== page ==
High-flying Strauss-Kahn tainted by accusations

Dominique Strauss-Kahn, before the scandal broke, was one of the world's most prominent public figures, steering the International Monetary Fund through the global financial crisis and a likely
heir to the French presidency.

He was then paraded before the world’s cameras handcuffed, unshaven and disheveled at his initial hearing when he shared court time with petty criminals.  

Not only was he forced to quit the IMF, but he also had to abandon what had been expected to be a successful challenge to French President Nicolas Sarkozy in upcoming elections.  

The 62-year-old Strauss-Kahn, now clear of criminal charges of sex assault, is free to return to France, where his May 14 arrest in New York caused a political uproar.  

“This is the end of a terrible and unjust ordeal,” Strauss-Kahn told reporters outside of his upscale home in Lower Manhattan where he has been staying while awaiting the outcome of the legal process.  

“I’m eager to return to my country, but first there are a few small things I need to do before leaving,” Strauss-Kahn said, pledging: “I’ll express myself at greater length once I’m back in France.”  

His return would also mark the culmination of a tough fight put up by the super-wealthy Frenchman’s legal team against the illiterate Guinean housemaid who has accused him of sexual assault.  

Though he has long battled claims of dalliances with other women, Strauss-Kahn has repeatedly denied the allegations by Nafissatou Diallo.  

Claims about Strauss-Kahn’s private life had always lurked in the background, and his New York arrest sparked a scandal that has all but destroyed his hopes for the 2012 French presidency after a failed bid for the Socialist candidacy in 2006.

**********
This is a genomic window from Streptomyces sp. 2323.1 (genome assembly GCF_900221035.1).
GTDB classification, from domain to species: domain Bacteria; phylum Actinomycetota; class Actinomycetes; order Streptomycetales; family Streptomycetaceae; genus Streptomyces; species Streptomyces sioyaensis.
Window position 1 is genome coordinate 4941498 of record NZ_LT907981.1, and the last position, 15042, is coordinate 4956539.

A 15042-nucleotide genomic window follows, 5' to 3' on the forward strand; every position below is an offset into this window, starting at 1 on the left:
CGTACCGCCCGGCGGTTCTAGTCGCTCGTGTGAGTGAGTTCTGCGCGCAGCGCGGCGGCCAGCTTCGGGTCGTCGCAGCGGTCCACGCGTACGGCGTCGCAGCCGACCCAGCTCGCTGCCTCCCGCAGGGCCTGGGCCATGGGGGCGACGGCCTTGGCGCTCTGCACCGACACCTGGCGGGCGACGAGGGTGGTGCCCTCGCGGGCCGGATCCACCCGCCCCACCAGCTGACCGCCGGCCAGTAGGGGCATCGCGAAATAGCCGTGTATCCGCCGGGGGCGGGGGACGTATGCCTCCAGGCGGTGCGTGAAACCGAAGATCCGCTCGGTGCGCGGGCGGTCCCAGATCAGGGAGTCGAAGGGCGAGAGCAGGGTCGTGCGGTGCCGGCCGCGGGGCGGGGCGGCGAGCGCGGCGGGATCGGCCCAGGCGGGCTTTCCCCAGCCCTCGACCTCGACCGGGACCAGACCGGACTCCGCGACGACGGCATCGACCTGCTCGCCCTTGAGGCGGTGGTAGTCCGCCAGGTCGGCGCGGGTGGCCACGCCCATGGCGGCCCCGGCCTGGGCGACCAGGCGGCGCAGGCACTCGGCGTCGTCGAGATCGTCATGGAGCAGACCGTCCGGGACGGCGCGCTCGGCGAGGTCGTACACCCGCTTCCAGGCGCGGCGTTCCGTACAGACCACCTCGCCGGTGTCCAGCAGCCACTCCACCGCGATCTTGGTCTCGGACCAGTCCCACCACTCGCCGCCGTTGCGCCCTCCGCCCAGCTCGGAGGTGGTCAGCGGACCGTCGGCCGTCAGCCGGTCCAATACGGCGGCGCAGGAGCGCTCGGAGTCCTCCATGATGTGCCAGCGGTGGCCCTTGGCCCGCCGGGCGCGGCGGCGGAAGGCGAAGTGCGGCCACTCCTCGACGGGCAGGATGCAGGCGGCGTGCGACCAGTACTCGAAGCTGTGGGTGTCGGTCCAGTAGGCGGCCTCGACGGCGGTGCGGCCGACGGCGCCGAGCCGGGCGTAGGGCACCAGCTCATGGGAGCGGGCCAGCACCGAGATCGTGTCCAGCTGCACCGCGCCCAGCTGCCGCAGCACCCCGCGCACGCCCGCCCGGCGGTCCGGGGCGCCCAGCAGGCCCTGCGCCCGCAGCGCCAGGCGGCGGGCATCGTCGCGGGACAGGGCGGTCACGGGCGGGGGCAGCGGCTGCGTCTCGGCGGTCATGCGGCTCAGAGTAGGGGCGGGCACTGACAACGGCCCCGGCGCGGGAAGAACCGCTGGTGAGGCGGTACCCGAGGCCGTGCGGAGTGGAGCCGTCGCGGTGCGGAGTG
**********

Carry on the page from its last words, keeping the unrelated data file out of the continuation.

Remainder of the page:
A gifted orator, fluent in English and German, the silver-haired Strauss-Kahn is married to Anne Sinclair, one of France’s most popular television journalists. She remained by his side in court.  

The former economics professor won respect in Europe as France’s finance minister from 1997 to 1999.  

During that time, he took part in negotiations to create the single European currency, the euro, and generated a wave of privatizations, including that of France Telecom, overcoming resistance within Socialist ranks.  

He had presented himself as the reform candidate for the 187-country IMF, based in Washington, when he took the helm of the global lender in 2007, promising to be “a consensus builder.”  

But the Frenchman’s candidacy had stirred controversy in Europe, and he has had several run-ins with scandal.  

In 2008, he was discovered to be having an affair with a Hungarian IMF economist. The IMF’s investigation concluded he had not exerted pressure on the woman, but said he had made an error of judgment.  

Born to a Jewish family in the rich Paris suburb of Neuilly-sur-Seine on April 25, 1949, Strauss-Kahn spent part of his childhood in Morocco and later studied at the elite Paris political school Sciences-Po and the top business school HEC.  

He entered politics in 1986, winning a parliament seat to represent the alpine Haute-Savoie region, and was later re-elected in the Paris region of Val d’Oise in 1988.  

Named finance minister in 1997, Strauss-Kahn was forced to step down two years later because of allegations that he had received payment from a student health insurance fund for legal work he did not perform.  

He was cleared of any wrongdoing in 2001.

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